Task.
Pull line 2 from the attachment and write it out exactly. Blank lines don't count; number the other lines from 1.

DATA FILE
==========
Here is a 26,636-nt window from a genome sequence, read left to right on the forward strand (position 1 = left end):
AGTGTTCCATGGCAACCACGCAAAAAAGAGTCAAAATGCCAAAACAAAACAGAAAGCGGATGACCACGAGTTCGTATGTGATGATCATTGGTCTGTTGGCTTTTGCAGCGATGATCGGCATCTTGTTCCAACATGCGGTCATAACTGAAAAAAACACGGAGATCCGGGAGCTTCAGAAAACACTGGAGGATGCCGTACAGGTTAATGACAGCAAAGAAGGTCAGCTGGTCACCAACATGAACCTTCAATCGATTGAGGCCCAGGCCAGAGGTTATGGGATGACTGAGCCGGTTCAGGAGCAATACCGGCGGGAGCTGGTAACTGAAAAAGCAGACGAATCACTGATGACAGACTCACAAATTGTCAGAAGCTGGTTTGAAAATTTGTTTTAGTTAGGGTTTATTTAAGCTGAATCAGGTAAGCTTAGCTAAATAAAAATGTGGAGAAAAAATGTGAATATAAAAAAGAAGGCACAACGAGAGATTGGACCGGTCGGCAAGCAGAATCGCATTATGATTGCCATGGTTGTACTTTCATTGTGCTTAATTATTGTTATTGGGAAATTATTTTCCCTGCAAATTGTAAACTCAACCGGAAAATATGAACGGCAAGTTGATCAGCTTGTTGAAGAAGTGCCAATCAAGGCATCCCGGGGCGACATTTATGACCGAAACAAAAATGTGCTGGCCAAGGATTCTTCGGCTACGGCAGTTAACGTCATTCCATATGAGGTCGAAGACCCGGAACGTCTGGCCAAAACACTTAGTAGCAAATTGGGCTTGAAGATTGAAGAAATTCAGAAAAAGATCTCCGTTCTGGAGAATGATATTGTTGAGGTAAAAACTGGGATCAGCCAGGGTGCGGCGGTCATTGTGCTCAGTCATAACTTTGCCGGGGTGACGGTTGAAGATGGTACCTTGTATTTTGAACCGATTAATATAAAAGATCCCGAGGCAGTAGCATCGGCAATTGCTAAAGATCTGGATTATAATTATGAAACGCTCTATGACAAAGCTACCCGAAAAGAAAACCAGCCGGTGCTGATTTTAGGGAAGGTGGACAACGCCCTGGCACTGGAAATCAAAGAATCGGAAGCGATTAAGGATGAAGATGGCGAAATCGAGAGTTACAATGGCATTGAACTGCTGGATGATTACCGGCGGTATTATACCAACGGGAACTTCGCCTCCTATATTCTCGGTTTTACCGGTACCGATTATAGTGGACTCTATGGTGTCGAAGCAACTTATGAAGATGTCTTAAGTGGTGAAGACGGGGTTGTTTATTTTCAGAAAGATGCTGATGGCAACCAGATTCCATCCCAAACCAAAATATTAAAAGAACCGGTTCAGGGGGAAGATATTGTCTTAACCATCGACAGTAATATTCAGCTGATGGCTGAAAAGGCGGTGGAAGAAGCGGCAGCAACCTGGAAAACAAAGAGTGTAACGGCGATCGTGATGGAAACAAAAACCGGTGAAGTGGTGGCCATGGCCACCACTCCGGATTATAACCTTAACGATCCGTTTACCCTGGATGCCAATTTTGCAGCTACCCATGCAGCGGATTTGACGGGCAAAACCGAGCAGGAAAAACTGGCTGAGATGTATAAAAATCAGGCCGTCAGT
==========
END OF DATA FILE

AGTGTTCCATGGCAACCACGCAAAAAAGAGTCAAAATGCCAAAACAAAACAGAAAGCGGATGACCACGAGTTCGTATGTGATGATCATTGGTCTGTTGGCTTTTGCAGCGATGATCGGCATCTTGTTCCAACATGCGGTCATAACTGAAAAAAACACGGAGATCCGGGAGCTTCAGAAAACACTGGAGGATGCCGTACAGGTTAATGACAGCAAAGAAGGTCAGCTGGTCACCAACATGAACCTTCAATCGATTGAGGCCCAGGCCAGAGGTTATGGGATGACTGAGCCGGTTCAGGAGCAATACCGGCGGGAGCTGGTAACTGAAAAAGCAGACGAATCACTGATGACAGACTCACAAATTGTCAGAAGCTGGTTTGAAAATTTGTTTTAGTTAGGGTTTATTTAAGCTGAATCAGGTAAGCTTAGCTAAATAAAAATGTGGAGAAAAAATGTGAATATAAAAAAGAAGGCACAACGAGAGATTGGACCGGTCGGCAAGCAGAATCGCATTATGATTGCCATGGTTGTACTTTCATTGTGCTTAATTATTGTTATTGGGAAATTATTTTCCCTGCAAATTGTAAACTCAACCGGAAAATATGAACGGCAAGTTGATCAGCTTGTTGAAGAAGTGCCAATCAAGGCATCCCGGGGCGACATTTATGACCGAAACAAAAATGTGCTGGCCAAGGATTCTTCGGCTACGGCAGTTAACGTCATTCCATATGAGGTCGAAGACCCGGAACGTCTGGCCAAAACACTTAGTAGCAAATTGGGCTTGAAGATTGAAGAAATTCAGAAAAAGATCTCCGTTCTGGAGAATGATATTGTTGAGGTAAAAACTGGGATCAGCCAGGGTGCGGCGGTCATTGTGCTCAGTCATAACTTTGCCGGGGTGACGGTTGAAGATGGTACCTTGTATTTTGAACCGATTAATATAAAAGATCCCGAGGCAGTAGCATCGGCAATTGCTAAAGATCTGGATTATAATTATGAAACGCTCTATGACAAAGCTACCCGAAAAGAAAACCAGCCGGTGCTGATTTTAGGGAAGGTGGACAACGCCCTGGCACTGGAAATCAAAGAATCGGAAGCGATTAAGGATGAAGATGGCGAAATCGAGAGTTACAATGGCATTGAACTGCTGGATGATTACCGGCGGTATTATACCAACGGGAACTTCGCCTCCTATATTCTCGGTTTTACCGGTACCGATTATAGTGGACTCTATGGTGTCGAAGCAACTTATGAAGATGTCTTAAGTGGTGAAGACGGGGTTGTTTATTTTCAGAAAGATGCTGATGGCAACCAGATTCCATCCCAAACCAAAATATTAAAAGAACCGGTTCAGGGGGAAGATATTGTCTTAACCATCGACAGTAATATTCAGCTGATGGCTGAAAAGGCGGTGGAAGAAGCGGCAGCAACCTGGAAAACAAAGAGTGTAACGGCGATCGTGATGGAAACAAAAACCGGTGAAGTGGTGGCCATGGCCACCACTCCGGATTATAACCTTAACGATCCGTTTACCCTGGATGCCAATTTTGCAGCTACCCATGCAGCGGATTTGACGGGCAAAACCGAGCAGGAAAAACTGGCTGAGATGTATAAAAATCAGGCCGTCAGT